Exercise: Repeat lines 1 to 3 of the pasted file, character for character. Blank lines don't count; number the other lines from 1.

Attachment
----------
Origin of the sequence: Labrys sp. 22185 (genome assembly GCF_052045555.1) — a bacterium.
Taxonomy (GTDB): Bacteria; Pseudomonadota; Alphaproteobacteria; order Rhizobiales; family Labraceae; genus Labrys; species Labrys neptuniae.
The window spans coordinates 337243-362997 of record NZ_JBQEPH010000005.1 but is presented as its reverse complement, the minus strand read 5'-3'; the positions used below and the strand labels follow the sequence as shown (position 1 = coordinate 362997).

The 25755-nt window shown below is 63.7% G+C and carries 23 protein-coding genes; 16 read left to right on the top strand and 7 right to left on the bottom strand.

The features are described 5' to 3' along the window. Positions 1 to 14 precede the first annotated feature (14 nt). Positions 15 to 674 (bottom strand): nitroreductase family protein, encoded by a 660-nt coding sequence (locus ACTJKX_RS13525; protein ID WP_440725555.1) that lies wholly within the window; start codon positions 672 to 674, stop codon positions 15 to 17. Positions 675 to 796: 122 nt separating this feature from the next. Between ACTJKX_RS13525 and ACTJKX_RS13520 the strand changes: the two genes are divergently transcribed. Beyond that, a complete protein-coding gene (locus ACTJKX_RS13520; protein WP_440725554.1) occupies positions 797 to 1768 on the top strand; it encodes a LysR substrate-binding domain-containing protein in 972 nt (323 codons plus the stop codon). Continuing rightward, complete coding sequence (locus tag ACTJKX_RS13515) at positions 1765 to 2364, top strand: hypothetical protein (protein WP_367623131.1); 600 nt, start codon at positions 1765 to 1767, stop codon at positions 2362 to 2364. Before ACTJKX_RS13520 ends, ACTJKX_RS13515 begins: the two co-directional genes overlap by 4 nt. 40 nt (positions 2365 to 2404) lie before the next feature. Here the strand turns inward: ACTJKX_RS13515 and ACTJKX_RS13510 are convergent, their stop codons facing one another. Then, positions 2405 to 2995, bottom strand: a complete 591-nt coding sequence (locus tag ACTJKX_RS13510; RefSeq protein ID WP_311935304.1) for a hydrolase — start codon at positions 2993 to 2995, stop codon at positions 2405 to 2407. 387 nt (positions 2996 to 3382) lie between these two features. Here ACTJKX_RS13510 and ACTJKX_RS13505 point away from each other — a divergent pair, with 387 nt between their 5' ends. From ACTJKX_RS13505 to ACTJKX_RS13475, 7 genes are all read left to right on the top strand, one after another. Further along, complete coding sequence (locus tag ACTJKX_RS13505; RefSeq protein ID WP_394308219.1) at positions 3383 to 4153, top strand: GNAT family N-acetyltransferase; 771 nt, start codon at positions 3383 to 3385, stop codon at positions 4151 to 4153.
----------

Origin of the sequence: Labrys sp. 22185 (genome assembly GCF_052045555.1) — a bacterium.
Taxonomy (GTDB): Bacteria; Pseudomonadota; Alphaproteobacteria; order Rhizobiales; family Labraceae; genus Labrys; species Labrys neptuniae.
The window spans coordinates 337243-362997 of record NZ_JBQEPH010000005.1 but is presented as its reverse complement, the minus strand read 5'-3'; the positions used below and the strand labels follow the sequence as shown (position 1 = coordinate 362997).